An issue that I bumped into recently was that google was displaying my website’s page title (title tag) differently to how it should be. My website page title was perfectly fine on my actual website (on all web browsers) and on all other search engines, the problem was literally only showing in a google search.
Although this doesn’t matter too much, my main concern was that I actually want my keyphrase ‘graphic designer brighton’ to be the first piece of text to be read in the title. The reason that I want this to be the case is because it is good SEO practice to have your keywords or phrase first as it can make a big difference to your position in a search result.
As I initially couldn’t find the answer to this little ‘problem’ I decided to post a question on the Stack Overflow forum and was finally pointed in the right direction. It turns out that google has algorithms that sometimes generate alternative titles on your webpage in order to help users find the pages that are relevant and hopefully drive more traffic to your site. Google may also automatically generate titles for web pages that: don’t have a title, have poor titles, repeated titles and any that are too long or hard to read. Read more about google changing website titles.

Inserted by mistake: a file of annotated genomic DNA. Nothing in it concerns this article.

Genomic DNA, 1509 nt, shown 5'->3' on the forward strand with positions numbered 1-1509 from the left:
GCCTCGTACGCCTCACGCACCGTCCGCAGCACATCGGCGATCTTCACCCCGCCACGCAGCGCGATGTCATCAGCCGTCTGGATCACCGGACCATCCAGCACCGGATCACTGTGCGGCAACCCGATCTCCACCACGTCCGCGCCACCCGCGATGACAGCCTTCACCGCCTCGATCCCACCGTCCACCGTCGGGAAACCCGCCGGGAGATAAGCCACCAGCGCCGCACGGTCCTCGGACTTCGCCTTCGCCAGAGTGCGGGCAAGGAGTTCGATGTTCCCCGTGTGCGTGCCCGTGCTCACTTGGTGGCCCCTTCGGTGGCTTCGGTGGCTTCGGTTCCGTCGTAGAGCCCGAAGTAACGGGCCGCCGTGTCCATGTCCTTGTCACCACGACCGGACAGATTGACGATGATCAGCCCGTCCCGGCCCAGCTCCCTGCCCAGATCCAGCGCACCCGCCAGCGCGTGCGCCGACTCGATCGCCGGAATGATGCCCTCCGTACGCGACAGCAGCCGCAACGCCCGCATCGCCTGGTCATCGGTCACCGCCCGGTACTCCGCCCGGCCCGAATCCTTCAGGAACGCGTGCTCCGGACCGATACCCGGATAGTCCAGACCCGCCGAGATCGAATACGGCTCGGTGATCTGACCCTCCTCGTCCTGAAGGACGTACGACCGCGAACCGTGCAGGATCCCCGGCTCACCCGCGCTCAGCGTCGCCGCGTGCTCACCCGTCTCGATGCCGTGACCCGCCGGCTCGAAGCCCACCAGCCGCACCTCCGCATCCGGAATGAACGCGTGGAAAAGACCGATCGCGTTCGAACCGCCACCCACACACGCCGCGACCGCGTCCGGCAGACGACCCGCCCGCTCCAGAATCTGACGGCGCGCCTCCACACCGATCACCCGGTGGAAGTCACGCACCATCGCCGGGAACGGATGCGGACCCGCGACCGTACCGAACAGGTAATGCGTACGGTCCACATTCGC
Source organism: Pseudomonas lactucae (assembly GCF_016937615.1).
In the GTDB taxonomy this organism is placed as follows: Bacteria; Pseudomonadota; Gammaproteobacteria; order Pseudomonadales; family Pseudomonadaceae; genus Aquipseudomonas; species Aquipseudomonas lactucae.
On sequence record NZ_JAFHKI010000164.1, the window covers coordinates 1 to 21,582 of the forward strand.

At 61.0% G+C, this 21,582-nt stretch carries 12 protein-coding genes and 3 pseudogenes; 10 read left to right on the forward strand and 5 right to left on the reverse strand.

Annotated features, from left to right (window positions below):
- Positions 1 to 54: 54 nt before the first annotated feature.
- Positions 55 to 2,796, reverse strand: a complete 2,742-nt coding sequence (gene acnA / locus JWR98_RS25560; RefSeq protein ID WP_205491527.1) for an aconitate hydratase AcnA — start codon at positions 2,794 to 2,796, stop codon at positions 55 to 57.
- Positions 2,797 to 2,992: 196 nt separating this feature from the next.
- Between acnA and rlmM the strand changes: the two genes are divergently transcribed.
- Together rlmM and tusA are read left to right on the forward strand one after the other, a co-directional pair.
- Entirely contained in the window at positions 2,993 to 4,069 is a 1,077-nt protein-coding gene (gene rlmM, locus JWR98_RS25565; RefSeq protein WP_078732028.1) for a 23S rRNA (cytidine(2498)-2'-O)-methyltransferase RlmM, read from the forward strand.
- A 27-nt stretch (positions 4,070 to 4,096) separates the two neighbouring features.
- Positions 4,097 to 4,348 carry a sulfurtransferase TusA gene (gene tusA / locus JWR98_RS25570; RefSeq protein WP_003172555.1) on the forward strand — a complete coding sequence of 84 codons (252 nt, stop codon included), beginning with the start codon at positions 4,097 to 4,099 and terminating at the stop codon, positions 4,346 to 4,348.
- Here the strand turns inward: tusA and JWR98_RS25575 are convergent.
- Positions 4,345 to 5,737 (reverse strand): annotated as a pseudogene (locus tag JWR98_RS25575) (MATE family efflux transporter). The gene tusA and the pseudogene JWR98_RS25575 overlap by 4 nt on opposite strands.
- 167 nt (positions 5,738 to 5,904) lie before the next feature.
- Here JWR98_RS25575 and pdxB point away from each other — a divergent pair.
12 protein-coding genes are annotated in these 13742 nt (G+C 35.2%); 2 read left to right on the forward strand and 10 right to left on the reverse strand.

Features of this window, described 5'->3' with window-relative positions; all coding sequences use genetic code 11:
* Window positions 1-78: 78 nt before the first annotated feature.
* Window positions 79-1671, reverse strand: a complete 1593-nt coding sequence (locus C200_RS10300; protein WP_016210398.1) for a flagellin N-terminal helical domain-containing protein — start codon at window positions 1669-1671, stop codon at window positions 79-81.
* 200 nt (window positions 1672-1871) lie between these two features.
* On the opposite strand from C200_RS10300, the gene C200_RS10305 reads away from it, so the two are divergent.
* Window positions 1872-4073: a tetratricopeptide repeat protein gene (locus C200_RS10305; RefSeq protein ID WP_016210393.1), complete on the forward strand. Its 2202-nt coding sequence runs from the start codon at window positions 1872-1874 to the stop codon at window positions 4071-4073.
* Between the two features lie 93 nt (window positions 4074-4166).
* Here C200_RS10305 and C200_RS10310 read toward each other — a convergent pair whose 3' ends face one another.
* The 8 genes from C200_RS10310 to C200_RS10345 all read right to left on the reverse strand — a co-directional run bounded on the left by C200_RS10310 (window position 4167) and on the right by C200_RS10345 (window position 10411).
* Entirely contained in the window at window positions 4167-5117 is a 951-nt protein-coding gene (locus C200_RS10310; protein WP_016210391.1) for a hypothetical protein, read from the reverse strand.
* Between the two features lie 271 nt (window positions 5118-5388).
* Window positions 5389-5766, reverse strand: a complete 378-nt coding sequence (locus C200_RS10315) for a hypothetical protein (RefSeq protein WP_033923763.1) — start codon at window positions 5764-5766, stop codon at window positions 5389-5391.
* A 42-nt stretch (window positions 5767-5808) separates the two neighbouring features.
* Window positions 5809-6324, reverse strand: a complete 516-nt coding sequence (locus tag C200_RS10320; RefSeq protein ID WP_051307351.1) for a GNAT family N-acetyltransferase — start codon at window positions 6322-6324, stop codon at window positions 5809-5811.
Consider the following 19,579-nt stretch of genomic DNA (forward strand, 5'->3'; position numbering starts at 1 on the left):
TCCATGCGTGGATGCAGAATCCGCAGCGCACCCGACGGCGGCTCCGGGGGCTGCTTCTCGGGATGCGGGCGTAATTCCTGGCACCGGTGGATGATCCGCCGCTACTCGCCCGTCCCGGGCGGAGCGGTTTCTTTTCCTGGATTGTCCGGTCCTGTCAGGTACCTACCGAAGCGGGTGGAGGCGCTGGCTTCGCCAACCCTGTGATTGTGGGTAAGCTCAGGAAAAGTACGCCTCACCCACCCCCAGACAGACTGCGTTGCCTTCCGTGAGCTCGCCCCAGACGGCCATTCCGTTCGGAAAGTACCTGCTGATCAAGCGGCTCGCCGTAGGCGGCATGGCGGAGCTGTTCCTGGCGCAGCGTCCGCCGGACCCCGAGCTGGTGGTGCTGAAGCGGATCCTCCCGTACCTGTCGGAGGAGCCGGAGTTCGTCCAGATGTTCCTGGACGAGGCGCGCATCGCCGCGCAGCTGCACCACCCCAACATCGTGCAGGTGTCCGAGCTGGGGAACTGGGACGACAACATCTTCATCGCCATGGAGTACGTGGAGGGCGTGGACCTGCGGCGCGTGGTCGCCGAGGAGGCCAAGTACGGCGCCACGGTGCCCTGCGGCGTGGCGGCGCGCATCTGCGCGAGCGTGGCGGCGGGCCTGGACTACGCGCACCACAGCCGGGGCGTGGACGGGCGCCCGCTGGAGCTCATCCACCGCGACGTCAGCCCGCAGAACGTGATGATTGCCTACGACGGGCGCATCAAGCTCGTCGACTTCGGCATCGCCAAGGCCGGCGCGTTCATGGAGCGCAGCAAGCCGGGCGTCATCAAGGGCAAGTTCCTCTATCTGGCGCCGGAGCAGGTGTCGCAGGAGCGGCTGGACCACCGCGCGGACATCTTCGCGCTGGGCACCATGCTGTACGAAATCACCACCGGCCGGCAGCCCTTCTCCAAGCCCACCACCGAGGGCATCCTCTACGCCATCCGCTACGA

Google may even change titles and meta descriptions with the information found on directories such as the Open Directory Project (DMOZ), if indeed your website is listed.
So why did it happen to me? This is a new issue for me and I feel that it is almost certainly because I have just moved to the town of ‘Lewes’ (obviously very similar to my name, Lewis). Because I have Lewes and Lewis in my page title (next to each other), google has realised that it may appear slightly confusing and has consequently restructured the order of the page title.
Whether or not the restructure has affected my SEO, I’m still unsure, but I’m guessing that it probably hasn’t.